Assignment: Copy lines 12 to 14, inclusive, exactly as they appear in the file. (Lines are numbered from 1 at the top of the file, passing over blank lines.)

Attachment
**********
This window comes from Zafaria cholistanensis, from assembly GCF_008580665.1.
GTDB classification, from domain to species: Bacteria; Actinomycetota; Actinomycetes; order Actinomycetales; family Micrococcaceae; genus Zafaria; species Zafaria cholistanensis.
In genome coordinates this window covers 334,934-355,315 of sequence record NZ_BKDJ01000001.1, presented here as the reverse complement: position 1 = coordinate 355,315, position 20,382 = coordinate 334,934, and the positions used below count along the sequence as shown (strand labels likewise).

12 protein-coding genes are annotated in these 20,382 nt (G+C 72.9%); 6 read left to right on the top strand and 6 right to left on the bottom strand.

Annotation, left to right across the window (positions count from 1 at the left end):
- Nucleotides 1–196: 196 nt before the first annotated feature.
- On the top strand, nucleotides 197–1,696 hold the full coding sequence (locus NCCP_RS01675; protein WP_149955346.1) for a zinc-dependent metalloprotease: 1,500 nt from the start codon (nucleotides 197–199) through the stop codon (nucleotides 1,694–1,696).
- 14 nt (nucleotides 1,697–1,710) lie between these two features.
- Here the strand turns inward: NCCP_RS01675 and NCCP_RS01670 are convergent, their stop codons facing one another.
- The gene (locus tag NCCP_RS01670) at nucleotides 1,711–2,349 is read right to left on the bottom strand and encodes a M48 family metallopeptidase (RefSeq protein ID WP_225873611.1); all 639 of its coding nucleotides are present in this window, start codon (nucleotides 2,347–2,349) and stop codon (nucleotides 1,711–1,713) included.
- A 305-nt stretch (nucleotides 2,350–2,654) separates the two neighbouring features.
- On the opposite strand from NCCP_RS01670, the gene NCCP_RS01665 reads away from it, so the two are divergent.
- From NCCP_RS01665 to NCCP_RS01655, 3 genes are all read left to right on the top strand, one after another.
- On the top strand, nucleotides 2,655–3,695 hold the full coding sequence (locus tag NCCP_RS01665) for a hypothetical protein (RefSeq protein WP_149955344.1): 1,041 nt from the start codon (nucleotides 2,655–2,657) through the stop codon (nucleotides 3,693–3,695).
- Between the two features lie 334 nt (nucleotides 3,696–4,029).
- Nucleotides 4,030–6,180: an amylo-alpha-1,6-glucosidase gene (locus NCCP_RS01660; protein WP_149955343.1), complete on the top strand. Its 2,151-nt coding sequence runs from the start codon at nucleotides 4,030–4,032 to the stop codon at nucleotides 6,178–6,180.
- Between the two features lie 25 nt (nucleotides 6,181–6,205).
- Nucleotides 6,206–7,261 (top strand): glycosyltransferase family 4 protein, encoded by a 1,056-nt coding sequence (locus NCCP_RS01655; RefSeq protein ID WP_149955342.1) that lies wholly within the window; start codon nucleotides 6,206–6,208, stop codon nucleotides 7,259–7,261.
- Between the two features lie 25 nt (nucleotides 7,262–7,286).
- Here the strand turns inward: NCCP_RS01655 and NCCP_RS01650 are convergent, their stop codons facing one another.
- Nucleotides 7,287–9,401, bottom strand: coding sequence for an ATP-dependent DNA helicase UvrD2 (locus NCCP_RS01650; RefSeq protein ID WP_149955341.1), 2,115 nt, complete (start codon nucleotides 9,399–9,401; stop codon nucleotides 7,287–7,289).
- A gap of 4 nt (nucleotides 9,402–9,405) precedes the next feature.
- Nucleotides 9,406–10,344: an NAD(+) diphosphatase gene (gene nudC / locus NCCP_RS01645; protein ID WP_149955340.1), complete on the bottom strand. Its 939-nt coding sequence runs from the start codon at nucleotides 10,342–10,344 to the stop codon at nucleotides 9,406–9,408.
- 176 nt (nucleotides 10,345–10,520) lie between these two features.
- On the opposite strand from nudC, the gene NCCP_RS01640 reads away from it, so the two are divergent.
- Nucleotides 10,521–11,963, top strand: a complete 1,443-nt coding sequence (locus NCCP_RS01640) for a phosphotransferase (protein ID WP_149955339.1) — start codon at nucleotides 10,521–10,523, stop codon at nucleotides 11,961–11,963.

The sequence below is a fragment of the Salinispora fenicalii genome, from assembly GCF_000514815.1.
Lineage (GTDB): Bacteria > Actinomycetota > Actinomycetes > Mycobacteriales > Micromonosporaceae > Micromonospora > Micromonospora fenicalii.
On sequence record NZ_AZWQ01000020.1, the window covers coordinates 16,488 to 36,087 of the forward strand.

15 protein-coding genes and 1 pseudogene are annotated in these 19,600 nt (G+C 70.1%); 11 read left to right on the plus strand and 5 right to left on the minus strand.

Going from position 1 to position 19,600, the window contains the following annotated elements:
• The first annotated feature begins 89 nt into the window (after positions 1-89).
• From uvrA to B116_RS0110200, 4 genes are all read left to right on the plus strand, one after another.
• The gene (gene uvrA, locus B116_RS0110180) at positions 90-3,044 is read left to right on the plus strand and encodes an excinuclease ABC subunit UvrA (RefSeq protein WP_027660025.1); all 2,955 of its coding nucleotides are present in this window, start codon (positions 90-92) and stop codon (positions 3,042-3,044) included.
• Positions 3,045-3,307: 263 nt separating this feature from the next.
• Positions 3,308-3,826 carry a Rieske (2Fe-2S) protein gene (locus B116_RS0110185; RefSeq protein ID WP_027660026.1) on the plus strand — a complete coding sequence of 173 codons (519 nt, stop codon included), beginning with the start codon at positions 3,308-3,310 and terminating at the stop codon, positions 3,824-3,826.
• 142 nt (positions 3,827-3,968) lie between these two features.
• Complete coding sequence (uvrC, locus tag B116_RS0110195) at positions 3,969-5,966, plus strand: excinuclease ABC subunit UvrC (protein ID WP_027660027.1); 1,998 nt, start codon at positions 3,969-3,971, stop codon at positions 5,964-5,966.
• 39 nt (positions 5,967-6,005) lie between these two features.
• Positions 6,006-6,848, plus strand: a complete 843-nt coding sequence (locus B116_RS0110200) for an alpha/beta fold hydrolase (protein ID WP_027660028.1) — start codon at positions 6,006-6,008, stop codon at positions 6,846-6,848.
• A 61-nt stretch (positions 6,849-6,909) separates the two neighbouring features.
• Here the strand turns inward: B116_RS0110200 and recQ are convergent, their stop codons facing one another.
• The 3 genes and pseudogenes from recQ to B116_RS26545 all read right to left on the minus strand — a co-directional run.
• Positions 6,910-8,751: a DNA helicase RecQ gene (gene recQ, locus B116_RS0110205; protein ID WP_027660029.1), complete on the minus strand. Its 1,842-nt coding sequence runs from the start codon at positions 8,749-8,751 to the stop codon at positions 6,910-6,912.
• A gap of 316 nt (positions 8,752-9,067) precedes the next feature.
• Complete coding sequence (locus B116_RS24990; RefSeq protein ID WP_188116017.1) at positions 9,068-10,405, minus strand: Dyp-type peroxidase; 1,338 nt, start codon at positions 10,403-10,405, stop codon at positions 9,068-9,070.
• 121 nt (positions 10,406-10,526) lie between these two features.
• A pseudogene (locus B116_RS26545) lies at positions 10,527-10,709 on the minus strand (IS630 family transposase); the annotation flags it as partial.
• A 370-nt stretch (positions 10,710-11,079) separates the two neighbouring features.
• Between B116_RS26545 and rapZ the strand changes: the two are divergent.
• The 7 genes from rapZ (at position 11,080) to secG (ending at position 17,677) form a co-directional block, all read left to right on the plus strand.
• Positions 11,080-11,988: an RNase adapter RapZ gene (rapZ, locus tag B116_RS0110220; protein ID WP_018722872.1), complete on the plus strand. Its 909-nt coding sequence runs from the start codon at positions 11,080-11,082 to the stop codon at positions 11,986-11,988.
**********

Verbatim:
- On the opposite strand from NCCP_RS01670, the gene NCCP_RS01665 reads away from it, so the two are divergent.
- From NCCP_RS01665 to NCCP_RS01655, 3 genes are all read left to right on the top strand, one after another.
- On the top strand, nucleotides 2,655–3,695 hold the full coding sequence (locus tag NCCP_RS01665) for a hypothetical protein (RefSeq protein WP_149955344.1): 1,041 nt from the start codon (nucleotides 2,655–2,657) through the stop codon (nucleotides 3,693–3,695).